- Geländeüberströmung (1) (remove)
- Investigation of high nighttime CO2-fluxes at the Wetzstein spruce forest site in Thuringia, Germany (2008)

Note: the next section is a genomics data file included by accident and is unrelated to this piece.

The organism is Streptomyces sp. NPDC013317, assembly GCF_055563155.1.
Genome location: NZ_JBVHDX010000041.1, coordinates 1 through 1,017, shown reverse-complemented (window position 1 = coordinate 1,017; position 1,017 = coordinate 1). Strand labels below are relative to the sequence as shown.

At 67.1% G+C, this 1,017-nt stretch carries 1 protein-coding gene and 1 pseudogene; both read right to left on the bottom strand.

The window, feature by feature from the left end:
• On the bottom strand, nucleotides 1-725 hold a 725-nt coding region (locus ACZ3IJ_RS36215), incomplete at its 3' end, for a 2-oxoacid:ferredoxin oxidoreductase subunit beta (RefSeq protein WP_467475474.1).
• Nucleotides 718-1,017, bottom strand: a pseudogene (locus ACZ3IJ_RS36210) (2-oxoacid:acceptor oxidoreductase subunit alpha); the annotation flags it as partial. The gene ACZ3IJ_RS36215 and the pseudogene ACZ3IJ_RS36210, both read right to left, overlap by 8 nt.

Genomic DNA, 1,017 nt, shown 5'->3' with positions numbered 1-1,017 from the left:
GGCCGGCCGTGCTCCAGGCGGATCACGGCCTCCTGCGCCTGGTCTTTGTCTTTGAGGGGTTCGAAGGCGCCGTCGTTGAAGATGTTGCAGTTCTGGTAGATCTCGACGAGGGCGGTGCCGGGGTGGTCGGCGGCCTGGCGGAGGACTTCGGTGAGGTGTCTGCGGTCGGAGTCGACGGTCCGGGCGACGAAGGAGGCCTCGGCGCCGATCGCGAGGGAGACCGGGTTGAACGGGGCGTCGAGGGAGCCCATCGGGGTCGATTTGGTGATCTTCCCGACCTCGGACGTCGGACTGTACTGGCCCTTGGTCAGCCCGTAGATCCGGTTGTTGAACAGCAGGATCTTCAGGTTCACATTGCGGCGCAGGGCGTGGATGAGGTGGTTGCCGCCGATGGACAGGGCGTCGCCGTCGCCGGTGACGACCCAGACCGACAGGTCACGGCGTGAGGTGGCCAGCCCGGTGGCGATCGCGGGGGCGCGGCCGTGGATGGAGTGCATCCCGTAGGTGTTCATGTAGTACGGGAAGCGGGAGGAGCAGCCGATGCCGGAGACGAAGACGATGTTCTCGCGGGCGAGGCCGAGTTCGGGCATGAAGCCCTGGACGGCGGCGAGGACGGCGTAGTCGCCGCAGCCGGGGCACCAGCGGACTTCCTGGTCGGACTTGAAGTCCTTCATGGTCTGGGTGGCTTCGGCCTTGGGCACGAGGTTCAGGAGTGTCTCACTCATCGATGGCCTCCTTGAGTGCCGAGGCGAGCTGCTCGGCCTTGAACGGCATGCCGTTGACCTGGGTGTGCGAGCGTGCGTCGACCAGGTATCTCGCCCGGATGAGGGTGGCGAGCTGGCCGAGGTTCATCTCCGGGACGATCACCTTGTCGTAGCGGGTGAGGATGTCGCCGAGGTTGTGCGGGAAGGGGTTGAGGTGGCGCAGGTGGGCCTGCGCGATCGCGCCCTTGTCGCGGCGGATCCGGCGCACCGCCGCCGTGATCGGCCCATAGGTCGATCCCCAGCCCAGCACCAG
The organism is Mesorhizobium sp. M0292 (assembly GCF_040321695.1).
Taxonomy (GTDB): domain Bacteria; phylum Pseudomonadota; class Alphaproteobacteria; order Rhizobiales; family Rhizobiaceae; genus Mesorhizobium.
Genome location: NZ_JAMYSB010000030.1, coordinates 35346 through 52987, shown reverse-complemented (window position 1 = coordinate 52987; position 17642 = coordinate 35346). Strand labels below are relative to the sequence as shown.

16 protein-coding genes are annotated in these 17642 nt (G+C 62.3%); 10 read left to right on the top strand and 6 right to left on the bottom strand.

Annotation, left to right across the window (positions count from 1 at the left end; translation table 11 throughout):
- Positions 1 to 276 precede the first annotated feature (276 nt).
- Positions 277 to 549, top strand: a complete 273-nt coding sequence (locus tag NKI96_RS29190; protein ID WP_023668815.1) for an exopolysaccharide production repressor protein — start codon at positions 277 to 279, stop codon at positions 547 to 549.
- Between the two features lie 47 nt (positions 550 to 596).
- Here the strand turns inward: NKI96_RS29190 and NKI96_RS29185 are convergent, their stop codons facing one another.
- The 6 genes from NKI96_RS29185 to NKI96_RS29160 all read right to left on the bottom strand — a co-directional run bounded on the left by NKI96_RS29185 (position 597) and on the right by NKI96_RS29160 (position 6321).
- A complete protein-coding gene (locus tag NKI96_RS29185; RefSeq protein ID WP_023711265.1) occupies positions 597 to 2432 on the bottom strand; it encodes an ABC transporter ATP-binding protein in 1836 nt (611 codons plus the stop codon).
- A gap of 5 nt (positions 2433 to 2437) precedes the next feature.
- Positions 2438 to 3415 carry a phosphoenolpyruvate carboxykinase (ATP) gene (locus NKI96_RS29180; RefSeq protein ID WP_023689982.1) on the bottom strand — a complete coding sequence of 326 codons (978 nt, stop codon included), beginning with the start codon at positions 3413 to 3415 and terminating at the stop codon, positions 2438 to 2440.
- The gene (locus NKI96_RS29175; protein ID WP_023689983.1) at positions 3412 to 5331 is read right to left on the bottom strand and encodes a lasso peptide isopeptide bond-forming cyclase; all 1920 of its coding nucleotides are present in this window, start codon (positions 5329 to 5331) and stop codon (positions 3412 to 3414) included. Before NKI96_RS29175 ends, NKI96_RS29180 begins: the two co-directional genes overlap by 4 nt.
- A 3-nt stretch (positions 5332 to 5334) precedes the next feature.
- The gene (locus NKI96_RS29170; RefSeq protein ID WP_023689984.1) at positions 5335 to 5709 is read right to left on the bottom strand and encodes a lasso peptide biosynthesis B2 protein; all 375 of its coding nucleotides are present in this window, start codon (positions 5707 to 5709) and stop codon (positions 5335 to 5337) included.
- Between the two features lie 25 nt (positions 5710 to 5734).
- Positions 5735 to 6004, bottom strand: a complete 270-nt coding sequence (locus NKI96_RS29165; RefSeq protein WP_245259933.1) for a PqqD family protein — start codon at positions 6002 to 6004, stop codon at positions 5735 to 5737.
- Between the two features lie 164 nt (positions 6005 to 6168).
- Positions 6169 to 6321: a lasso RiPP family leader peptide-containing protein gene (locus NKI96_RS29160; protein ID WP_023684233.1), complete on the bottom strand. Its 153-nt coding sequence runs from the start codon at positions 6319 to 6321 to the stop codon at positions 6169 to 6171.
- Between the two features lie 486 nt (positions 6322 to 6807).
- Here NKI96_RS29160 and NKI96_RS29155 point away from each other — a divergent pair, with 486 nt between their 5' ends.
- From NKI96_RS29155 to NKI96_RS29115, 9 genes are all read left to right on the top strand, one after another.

- Nighttime fluxes of CO2 are uncommonly high at the Wetzstein spruce site, in Thuringia, Germany (Anthoni et al., 2004). As a result, the annual sums of CO2- flux obtained for this site are not comparable with the ones obtained at similar spruce ecosystems (Rebmann, 2004; Grünwald and Bernhofer, 2007). The site is located on a hill and subject to strong winds and high levels of turbulence for continuous periods. The unusual high fluxes of CO2 are predominantly associated with these situations. As reported by Anthoni et al. (2004), measurements of soil respiration performed with automatic chambers in 2003 did not explain such high ecosystem respiration. Also, recent results of soil respiration have revealed that the ecosystem respiration Reco should be comparable to the value obtained for the similar spruce site of Waldstein/Weidenbrunnen (Rebmann, 2004). According to the modeling work of Finnigan and Belcher (2004), the flow over low hills as the Wetzstein site disturbs the wind field at the sub-canopy space across the ridge. As a consequence, advective fluxes of scalars as CO2 are generated at the upwind and lee sides of the hill. Two results from the model were confirmed for the first time in an experiment, namely (1) higher wind speeds below the canopy at the slope, when compared with the same level at the crest, and (2) the flows above and below the canopy in opposite direction at the lee side of the hill. Besides the agreement of the measured wind field with the model results, the existence of horizontal advection was confirmed by Feigenwinter et al. (2007), using data from the advection experiment ADVEX. However, the sign of the advective flux was positive on average, meaning that CO2 was flushed out of the control volume enclosed by the additional towers. This result was not directly related to the high nighttime fluxes of CO2, as these situations were rarely observed during the experiment. However, it has shown that sub-canopy flows exist at the site and should be further investigated. The analysis of several cospectra of the vertical flux of CO2 have shown that the frequencies, or time scales, associated with the high nocturnal fluxes are mainly the turbulent ones, typically observed for nighttime turbulent regimes. The high turbulent activity observed during neutral situations leads then to enhanced turbulent fluxes of CO2. High nocturnal fluxes of CO2 were related to specific micrometeorological conditions, namely high values of friction velocity, southwesterly and northeasterly winds, and neutral stratification. These conclusions were used in a gap-filling approach as annual sums of CO2 were calculated (Rebmann et al., in preparation). As a result of this new approach the site presented a higher uptake of CO2 by the vegetation. Additionally, the newly found results have shown that the uptake of CO2 has been increasing since 2003, caused by factors as the improved growth rate induced by a thinning operation (after snow damage) in 2002, and the recovery from the drought of 2003. The tendency observed in the annual sums of CO2-flux indicates that the site may be in a transition period after the disturbances described above. The proposed removal of unusually high values of CO2-fluxes (with objective criteria) for the determination of annual sums should be also applied in future analysis, in order to capture changes in uptake rates. In this case the CO2 balance for the Wetzstein site would be more comparable to similar ecosystems as Waldstein/Weidenbrunnen (Rebmann, 2004) and Tharandt (Bernhofer et al., 2003; Grünwald and Bernhofer, 2007).